Ever wondered how Claire Fraser knew how to use all those medicinal healing herbs? While Caitríona Balfe is good at playing an herb lady on screen, it’s Claire the herbalist advisor on Outlander who taught TV Claire all she knows. And Sam and Graham meet up with her in an herb garden, of course. We get another Outlander flashback of Claire frolicking among sheep and picking herbs and weeds and shrooms. Peak Claire.
Herbalist Claire tells us that the bulk of medicines are plant-based. Garlic used to be used a lot before there were antibiotics. The first plant she shows them is St. John’s Wort, which she explains was a pain reliever, and the first herb to appear in Outlander. Claire used it to treat Jamie. Jamie to Claire: “You had me at St. John’s Wort.”
After she shows them which herb can keep away the midges and Sam pockets a few, he declares she is a witch. And Graham gives him the most “what the Fraser are you talking about?” look ever. But Sam stands by his declaration explaining that in the old days, like Claire, herb Claire would probably be considered a witch with all her herb knowledge. Agreed, Sam. Sam then spots some lavender and they all decide to skip it. Probably because lavender oil was pretty traumatic in Outlander seasons 1 and 2. Let’s not talk about it. Back to flowers, Sam asks what might make hair grow and looks directly at Graham’s bald head. And then Claire says, “A raw onion on your head brings circulation to the surface… “ Sam looks at the onions and then Graham. “Don’t even think about rubbing an onion on my head.” Okay, that’s the second-best line of the episode. There should be a hashtag #ShitGrahamSaystoSam.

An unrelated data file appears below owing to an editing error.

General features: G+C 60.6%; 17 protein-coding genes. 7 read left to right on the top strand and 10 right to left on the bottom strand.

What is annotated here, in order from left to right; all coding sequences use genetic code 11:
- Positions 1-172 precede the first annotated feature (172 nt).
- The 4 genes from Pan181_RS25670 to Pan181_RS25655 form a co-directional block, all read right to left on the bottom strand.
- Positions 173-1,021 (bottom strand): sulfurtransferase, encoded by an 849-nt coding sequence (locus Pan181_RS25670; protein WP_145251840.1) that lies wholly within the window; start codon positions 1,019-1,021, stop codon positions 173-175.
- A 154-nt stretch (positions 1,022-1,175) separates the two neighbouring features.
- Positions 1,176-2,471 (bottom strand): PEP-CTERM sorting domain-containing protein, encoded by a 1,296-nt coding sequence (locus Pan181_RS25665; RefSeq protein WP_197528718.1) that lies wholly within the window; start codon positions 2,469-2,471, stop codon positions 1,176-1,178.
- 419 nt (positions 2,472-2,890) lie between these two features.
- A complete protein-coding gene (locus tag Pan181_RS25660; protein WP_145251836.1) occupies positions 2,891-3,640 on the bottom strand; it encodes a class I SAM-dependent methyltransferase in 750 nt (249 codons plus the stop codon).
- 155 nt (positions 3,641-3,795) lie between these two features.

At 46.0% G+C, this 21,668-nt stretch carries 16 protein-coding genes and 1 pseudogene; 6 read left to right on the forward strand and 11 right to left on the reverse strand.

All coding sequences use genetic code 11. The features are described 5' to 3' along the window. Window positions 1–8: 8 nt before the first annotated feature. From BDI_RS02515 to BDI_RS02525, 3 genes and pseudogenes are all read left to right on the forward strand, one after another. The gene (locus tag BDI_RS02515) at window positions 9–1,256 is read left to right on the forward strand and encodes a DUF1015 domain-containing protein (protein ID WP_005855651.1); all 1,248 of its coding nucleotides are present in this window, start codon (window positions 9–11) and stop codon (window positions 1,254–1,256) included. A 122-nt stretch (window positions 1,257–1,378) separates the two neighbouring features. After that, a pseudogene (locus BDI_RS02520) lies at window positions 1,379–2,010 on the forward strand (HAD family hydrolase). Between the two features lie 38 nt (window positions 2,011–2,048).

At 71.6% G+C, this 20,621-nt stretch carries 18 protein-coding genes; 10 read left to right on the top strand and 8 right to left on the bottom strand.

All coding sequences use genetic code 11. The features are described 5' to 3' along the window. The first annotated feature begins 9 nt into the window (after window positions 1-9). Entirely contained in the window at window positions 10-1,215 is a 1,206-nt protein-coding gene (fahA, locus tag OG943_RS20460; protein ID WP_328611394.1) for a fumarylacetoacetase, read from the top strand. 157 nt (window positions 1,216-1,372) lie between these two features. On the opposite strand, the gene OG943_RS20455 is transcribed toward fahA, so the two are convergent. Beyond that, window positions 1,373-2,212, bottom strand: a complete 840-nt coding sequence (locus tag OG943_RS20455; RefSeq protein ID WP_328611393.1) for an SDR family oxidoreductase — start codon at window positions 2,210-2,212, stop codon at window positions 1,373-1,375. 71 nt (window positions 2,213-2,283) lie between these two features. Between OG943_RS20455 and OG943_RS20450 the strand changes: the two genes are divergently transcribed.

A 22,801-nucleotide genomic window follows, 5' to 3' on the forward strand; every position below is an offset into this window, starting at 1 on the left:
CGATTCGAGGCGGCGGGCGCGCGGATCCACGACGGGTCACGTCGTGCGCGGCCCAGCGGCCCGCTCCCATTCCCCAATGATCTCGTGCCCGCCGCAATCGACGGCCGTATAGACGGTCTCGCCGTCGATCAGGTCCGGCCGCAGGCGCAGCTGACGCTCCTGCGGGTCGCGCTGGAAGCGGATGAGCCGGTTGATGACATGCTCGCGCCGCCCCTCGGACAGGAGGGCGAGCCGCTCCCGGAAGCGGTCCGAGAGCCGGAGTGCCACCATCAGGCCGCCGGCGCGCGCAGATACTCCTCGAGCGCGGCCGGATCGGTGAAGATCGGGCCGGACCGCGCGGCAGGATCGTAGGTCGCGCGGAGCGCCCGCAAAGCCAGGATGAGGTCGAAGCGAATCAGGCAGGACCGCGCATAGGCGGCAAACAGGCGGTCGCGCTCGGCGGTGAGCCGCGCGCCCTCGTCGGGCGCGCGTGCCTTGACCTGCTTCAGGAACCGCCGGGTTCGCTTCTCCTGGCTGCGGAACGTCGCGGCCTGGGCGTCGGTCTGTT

After robbing herbalist Claire of all her herbs, they stop to weave some baskets. Sam reveals his uncle is a basket weaver who made the stag in Season 4 of Outlander and the fiery cross in Season 5. Basket weaving skills may have started and ended with Sam’s uncle, because when Sam attempts it, he pokes Anna the nice basket weaver in the eye with a twig. Graham eats a potato as if it’s an apple and shows his weaving skills are better than Sam’s.
Sam & Graham vs. sheep
Things get pretty sheepy for Sam and Graham when they attempt to herd sheep. Basically, the sheep win. Even though Sam and Graham have high boots and herding canes, they are no match for those four-legged running pillows. Sam and Graham end their sheep workout with some Sassenach whisky leaning against a tractor. That’s how I like to end all of my workouts, too. Race some sheep, drink some whisky.
There are only three more episodes left of Men in Kilts. Oh no. The Droughtlander is coming again. Though the Outlander cast dropped exciting news today: The show has been renewed for a seventh season. Next week on Men in Kilts, Sam and Graham go rock climbing. Looks like Sam might push Graham off a mountain. In Outlander, Sam’s character offed Graham’s character; here’s hoping Men in Kilts has a happier ending for Graham!
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Before you go, check out the all-time best ‘Outlander’ episodes you need to watch (or re-watch).